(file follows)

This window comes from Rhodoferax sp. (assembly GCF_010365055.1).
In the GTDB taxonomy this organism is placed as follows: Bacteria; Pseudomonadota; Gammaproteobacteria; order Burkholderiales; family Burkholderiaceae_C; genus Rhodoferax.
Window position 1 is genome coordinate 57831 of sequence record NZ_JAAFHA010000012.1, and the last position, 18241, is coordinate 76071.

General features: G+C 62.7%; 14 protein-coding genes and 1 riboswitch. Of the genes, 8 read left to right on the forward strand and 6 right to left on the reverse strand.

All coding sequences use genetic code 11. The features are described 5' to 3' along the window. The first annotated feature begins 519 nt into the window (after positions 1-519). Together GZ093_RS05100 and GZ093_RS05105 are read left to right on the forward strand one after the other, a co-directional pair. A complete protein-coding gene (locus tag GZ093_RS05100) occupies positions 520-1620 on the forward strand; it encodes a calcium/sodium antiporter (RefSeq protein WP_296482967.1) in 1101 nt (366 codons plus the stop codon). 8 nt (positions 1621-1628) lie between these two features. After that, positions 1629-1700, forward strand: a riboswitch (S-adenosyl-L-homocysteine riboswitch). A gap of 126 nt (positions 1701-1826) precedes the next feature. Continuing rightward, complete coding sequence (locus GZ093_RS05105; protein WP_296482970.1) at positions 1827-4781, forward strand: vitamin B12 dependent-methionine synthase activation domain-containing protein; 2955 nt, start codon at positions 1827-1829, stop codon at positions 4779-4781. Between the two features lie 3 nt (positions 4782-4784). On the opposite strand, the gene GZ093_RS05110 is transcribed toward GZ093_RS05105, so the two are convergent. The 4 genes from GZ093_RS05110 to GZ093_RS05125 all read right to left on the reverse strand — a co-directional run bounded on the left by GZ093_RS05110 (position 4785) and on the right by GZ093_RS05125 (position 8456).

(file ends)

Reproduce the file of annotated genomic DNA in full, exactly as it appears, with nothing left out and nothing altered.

This window comes from Rhodoferax sp. (assembly GCF_010365055.1).
In the GTDB taxonomy this organism is placed as follows: Bacteria; Pseudomonadota; Gammaproteobacteria; order Burkholderiales; family Burkholderiaceae_C; genus Rhodoferax.
Window position 1 is genome coordinate 57831 of sequence record NZ_JAAFHA010000012.1, and the last position, 18241, is coordinate 76071.

General features: G+C 62.7%; 14 protein-coding genes and 1 riboswitch. Of the genes, 8 read left to right on the forward strand and 6 right to left on the reverse strand.

All coding sequences use genetic code 11. The features are described 5' to 3' along the window. The first annotated feature begins 519 nt into the window (after positions 1-519). Together GZ093_RS05100 and GZ093_RS05105 are read left to right on the forward strand one after the other, a co-directional pair. A complete protein-coding gene (locus tag GZ093_RS05100) occupies positions 520-1620 on the forward strand; it encodes a calcium/sodium antiporter (RefSeq protein WP_296482967.1) in 1101 nt (366 codons plus the stop codon). 8 nt (positions 1621-1628) lie between these two features. After that, positions 1629-1700, forward strand: a riboswitch (S-adenosyl-L-homocysteine riboswitch). A gap of 126 nt (positions 1701-1826) precedes the next feature. Continuing rightward, complete coding sequence (locus GZ093_RS05105; protein WP_296482970.1) at positions 1827-4781, forward strand: vitamin B12 dependent-methionine synthase activation domain-containing protein; 2955 nt, start codon at positions 1827-1829, stop codon at positions 4779-4781. Between the two features lie 3 nt (positions 4782-4784). On the opposite strand, the gene GZ093_RS05110 is transcribed toward GZ093_RS05105, so the two are convergent. The 4 genes from GZ093_RS05110 to GZ093_RS05125 all read right to left on the reverse strand — a co-directional run bounded on the left by GZ093_RS05110 (position 4785) and on the right by GZ093_RS05125 (position 8456).